Sunday, March 10

Review: Braveland Trilogy [Nintendo Switch eShop]

With an eShop that’s packed to the gills with content, every game released needs to be able to make a solid impression or risk being ignored. In the case of Braveland Trilogy on the surface level there seems to be some promise. With a relatively attractive look, a hex grid that compliments strategic play acting as a battleground, and 3 distinct (though each only lasting a few hours) campaigns it sets a decent groundwork. Unfortunately, with strategic play that’s only middle-of-the-road at best it struggles.

Starting with the positive each campaign will charge you with amassing a relatively small army of units as you progress through a relatively simple story. In each turn on the battlefield you’ll move your groups of units into place, trying to make smart and effective use of your various ranged and melee units to whittle down the enemy forces and find victory. After each battle you’ll be awarded coins (with some automatically removed as the units you’ve lost are replenished automatically), which you can then use in the overworld to purchase specific gear, specific special abilities for some of your units or simply more of a given unit (though there’s a cap on each so you can’t super-stack any specific one in particular).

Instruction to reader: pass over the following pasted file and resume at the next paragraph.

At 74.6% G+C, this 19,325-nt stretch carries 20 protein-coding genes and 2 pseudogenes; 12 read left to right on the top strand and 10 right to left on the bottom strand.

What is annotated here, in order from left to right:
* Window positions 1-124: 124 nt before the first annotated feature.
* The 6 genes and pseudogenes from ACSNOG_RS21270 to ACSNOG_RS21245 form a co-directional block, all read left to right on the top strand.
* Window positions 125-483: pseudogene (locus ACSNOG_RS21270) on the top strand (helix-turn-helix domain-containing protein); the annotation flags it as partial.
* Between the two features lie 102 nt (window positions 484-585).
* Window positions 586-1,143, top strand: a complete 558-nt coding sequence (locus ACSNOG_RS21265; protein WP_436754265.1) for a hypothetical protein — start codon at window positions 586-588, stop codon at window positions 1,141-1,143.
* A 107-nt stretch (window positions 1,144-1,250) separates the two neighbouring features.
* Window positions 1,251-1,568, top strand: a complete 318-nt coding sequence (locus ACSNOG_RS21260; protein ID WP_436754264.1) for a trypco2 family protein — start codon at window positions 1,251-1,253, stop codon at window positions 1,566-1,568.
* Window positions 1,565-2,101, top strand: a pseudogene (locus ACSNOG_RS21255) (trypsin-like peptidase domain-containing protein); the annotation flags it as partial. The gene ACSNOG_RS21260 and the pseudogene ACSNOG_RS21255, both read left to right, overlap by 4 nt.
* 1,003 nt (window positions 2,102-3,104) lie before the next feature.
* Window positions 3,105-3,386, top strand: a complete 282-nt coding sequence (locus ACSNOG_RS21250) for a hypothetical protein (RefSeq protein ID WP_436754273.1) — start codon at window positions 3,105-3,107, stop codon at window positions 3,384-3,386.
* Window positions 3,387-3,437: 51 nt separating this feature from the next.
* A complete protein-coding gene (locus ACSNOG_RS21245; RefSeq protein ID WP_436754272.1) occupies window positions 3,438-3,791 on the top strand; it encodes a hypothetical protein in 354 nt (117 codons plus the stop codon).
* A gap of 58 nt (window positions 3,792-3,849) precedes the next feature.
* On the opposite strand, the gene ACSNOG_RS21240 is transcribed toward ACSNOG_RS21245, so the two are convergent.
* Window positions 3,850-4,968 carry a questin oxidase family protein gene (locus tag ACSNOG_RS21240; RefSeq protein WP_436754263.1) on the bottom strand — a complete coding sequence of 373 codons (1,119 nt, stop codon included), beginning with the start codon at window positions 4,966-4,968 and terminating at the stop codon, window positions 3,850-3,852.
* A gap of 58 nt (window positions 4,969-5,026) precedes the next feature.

Where the primary issue lies, unfortunately, is in the battles themselves. While a hex grid may be in use, and there are usually a few elements blocking some spaces, the level of strategy is limited at best. In particular my frustration is with the fact that ranged units can pretty well fire anywhere, though with distance there will be a penalty, making positioning of units you want to protect a bit pointless as they can’t be given cover. Typically this will leave your healer units vulnerable, not to say their limited charges per battle make them as useful as they could be anyway.

Just in general battle isn’t very satisfying and lacks the degree of nuance I’d expect in a solid strategy title. Too often battles devolve into might makes right and crashing up against each other until one side falls. Special abilities could have helped to minimize this but, for the most part, they’re just variations on a theme and hardly game-changing. You could hope that each of the game’s 3 chapters would throw something new and exciting into the mix but for the most part outside of some ultimately mild variations the issues with the combat remain, the units involved just look a bit different and may have some slightly different flavor.

While the Switch doesn’t have an abundance of strategy titles, unfortunately it’s hard not to look at Braveland Trilogy and concede that most of them are better than this. While it may have a polished look and use elements that would imply greater depth the satisfaction factor just isn’t there. If you’re able to play with a friend going head to head for a little while may spice things up a bit but so many units and their attacks are just too vanilla to generate much excitement. In a pinch it may provide some mild strategic fun but it’s simply too dull to stand out.

Score: 5.5

  • 3 campaigns, each with their own story and unit variations
  • Grid-based combat gets some things right, though admittedly not enough

  • Strategically the game lacks both depth and excitement
  • While there are mild variations in each character’s campaign they all suffer from the same issues with blandness